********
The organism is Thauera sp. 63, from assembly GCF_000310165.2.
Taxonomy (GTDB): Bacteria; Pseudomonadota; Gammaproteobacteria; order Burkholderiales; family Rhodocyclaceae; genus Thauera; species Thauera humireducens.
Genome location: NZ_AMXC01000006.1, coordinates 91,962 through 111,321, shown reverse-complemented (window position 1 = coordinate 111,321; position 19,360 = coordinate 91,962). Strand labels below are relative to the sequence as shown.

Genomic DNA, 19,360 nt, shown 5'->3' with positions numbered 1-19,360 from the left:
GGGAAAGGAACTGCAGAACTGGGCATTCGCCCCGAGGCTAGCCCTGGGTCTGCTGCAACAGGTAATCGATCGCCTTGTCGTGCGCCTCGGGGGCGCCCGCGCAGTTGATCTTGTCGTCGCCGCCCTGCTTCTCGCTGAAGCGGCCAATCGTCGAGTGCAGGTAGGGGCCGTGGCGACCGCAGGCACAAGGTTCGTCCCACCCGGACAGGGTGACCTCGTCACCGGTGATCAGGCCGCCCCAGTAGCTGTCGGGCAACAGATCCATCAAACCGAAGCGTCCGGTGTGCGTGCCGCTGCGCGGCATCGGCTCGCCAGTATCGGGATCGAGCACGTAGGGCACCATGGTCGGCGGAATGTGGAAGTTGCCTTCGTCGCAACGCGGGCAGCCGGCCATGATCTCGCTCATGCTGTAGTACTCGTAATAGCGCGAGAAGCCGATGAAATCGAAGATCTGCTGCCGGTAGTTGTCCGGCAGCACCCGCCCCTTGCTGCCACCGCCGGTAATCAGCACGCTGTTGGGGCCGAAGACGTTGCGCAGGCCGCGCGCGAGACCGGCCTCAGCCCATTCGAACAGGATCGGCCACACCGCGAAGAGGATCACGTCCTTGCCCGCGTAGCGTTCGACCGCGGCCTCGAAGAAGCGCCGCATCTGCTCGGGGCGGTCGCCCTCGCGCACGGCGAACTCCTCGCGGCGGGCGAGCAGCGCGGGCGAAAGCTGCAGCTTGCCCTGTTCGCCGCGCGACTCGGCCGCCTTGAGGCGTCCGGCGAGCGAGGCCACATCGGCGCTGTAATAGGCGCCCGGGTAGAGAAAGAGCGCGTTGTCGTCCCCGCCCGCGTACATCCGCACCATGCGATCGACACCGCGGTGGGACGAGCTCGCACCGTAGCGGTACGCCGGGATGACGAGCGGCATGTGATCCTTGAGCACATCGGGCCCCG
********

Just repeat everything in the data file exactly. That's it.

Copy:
The organism is Thauera sp. 63, from assembly GCF_000310165.2.
Taxonomy (GTDB): Bacteria; Pseudomonadota; Gammaproteobacteria; order Burkholderiales; family Rhodocyclaceae; genus Thauera; species Thauera humireducens.
Genome location: NZ_AMXC01000006.1, coordinates 91,962 through 111,321, shown reverse-complemented (window position 1 = coordinate 111,321; position 19,360 = coordinate 91,962). Strand labels below are relative to the sequence as shown.

Genomic DNA, 19,360 nt, shown 5'->3' with positions numbered 1-19,360 from the left:
GGGAAAGGAACTGCAGAACTGGGCATTCGCCCCGAGGCTAGCCCTGGGTCTGCTGCAACAGGTAATCGATCGCCTTGTCGTGCGCCTCGGGGGCGCCCGCGCAGTTGATCTTGTCGTCGCCGCCCTGCTTCTCGCTGAAGCGGCCAATCGTCGAGTGCAGGTAGGGGCCGTGGCGACCGCAGGCACAAGGTTCGTCCCACCCGGACAGGGTGACCTCGTCACCGGTGATCAGGCCGCCCCAGTAGCTGTCGGGCAACAGATCCATCAAACCGAAGCGTCCGGTGTGCGTGCCGCTGCGCGGCATCGGCTCGCCAGTATCGGGATCGAGCACGTAGGGCACCATGGTCGGCGGAATGTGGAAGTTGCCTTCGTCGCAACGCGGGCAGCCGGCCATGATCTCGCTCATGCTGTAGTACTCGTAATAGCGCGAGAAGCCGATGAAATCGAAGATCTGCTGCCGGTAGTTGTCCGGCAGCACCCGCCCCTTGCTGCCACCGCCGGTAATCAGCACGCTGTTGGGGCCGAAGACGTTGCGCAGGCCGCGCGCGAGACCGGCCTCAGCCCATTCGAACAGGATCGGCCACACCGCGAAGAGGATCACGTCCTTGCCCGCGTAGCGTTCGACCGCGGCCTCGAAGAAGCGCCGCATCTGCTCGGGGCGGTCGCCCTCGCGCACGGCGAACTCCTCGCGGCGGGCGAGCAGCGCGGGCGAAAGCTGCAGCTTGCCCTGTTCGCCGCGCGACTCGGCCGCCTTGAGGCGTCCGGCGAGCGAGGCCACATCGGCGCTGTAATAGGCGCCCGGGTAGAGAAAGAGCGCGTTGTCGTCCCCGCCCGCGTACATCCGCACCATGCGATCGACACCGCGGTGGGACGAGCTCGCACCGTAGCGGTACGCCGGGATGACGAGCGGCATGTGATCCTTGAGCACATCGGGCCCCG